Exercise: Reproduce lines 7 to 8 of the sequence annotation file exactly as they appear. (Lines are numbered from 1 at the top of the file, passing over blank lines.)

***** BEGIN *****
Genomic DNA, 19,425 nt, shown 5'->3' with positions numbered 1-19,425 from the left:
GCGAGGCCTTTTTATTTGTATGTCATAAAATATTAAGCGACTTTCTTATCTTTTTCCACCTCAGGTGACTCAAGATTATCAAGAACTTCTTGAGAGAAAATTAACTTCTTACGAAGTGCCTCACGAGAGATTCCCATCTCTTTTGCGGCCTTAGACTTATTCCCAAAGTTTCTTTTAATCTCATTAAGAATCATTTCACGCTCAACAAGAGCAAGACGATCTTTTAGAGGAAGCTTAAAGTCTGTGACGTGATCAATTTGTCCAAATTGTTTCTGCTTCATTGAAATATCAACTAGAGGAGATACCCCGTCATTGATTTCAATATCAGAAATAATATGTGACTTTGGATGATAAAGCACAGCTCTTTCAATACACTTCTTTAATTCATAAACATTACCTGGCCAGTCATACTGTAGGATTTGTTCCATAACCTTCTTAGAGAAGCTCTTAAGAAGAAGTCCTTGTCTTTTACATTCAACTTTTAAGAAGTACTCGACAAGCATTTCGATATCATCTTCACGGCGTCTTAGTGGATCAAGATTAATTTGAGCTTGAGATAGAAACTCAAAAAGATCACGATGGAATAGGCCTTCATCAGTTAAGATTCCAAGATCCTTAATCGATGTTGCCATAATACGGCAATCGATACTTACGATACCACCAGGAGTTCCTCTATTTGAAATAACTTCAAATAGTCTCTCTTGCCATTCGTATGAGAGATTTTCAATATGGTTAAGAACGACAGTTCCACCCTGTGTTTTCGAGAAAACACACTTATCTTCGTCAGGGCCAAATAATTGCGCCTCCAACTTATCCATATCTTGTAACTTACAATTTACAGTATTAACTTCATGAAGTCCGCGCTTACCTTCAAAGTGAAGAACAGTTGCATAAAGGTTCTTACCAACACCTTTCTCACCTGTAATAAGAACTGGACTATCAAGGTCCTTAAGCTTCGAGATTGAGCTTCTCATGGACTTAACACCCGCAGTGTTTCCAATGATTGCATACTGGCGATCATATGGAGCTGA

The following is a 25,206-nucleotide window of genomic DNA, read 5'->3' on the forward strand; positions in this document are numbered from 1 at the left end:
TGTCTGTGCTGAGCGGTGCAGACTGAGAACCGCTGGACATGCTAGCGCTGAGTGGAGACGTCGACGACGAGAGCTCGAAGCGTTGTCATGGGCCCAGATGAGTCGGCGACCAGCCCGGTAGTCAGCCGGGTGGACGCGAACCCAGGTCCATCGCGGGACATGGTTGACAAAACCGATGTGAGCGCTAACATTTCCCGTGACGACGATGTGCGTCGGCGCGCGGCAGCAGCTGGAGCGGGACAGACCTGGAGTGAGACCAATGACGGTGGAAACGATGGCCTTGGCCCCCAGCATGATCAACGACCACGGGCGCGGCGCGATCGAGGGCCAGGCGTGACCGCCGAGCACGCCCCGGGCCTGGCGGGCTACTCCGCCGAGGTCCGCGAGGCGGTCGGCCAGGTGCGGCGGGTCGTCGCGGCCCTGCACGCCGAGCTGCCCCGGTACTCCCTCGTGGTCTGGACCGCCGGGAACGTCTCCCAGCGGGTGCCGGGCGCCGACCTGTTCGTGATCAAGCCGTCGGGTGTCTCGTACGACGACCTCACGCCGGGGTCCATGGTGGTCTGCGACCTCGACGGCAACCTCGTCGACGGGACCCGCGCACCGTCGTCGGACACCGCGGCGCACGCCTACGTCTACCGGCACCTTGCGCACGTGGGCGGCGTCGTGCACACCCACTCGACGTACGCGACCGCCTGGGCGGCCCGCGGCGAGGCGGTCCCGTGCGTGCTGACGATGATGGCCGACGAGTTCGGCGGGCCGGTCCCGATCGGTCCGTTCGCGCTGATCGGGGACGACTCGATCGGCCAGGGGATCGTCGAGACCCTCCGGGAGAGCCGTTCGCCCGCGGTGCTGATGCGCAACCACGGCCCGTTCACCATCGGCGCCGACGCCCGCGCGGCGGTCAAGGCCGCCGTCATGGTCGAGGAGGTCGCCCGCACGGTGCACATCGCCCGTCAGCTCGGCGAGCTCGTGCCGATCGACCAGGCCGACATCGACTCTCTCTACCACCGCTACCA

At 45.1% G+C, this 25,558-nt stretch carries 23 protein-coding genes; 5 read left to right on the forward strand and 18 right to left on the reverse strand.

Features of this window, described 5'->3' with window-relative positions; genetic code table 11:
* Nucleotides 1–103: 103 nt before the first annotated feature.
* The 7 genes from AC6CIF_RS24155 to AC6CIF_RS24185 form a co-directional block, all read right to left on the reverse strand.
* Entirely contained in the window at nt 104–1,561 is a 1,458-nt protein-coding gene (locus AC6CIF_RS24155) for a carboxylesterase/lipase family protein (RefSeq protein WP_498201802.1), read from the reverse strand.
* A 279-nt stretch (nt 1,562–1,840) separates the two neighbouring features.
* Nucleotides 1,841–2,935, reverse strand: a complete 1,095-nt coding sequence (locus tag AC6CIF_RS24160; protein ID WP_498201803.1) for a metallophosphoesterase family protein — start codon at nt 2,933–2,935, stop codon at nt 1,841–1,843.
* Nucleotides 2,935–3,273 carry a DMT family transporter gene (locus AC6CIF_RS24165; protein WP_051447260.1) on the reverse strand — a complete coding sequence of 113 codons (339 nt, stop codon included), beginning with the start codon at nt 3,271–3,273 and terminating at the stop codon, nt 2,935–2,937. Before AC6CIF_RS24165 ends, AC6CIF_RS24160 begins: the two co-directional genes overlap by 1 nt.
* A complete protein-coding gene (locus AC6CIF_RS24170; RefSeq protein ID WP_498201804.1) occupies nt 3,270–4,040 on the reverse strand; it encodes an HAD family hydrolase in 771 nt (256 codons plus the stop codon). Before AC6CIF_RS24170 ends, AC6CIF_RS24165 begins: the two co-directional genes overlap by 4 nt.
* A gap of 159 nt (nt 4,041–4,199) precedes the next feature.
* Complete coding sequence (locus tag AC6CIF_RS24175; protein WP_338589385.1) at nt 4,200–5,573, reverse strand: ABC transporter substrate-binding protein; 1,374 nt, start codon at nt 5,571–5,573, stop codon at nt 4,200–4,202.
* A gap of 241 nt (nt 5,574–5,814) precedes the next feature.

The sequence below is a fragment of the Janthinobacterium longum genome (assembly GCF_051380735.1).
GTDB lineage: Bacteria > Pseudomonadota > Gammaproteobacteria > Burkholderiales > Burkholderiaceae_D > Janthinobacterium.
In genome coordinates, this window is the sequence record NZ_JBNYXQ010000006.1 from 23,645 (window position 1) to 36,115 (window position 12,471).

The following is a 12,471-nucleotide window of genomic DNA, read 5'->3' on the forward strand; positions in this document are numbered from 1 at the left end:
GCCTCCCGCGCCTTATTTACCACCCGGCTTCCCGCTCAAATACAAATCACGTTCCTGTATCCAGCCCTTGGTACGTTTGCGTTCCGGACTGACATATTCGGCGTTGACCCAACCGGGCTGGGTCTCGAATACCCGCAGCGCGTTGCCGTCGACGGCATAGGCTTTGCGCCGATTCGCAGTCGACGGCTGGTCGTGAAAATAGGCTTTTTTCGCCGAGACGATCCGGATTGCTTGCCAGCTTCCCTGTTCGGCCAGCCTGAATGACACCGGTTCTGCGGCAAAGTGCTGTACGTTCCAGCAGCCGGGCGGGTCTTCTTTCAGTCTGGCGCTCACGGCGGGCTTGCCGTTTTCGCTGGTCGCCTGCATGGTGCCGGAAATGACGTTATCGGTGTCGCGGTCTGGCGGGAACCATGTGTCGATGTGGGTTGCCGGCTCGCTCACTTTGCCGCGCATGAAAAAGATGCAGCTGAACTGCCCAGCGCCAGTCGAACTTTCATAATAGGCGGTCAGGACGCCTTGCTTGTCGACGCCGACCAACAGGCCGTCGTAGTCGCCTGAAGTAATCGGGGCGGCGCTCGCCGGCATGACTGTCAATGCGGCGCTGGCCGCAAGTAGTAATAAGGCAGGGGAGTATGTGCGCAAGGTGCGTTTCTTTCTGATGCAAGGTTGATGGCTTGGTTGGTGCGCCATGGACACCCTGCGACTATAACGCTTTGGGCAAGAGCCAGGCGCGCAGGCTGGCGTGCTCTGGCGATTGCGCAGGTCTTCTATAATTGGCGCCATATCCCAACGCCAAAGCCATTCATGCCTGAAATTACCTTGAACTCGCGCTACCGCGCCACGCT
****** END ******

* Nucleotides 1–103: 103 nt before the first annotated feature.
* The 7 genes from AC6CIF_RS24155 to AC6CIF_RS24185 form a co-directional block, all read right to left on the reverse strand.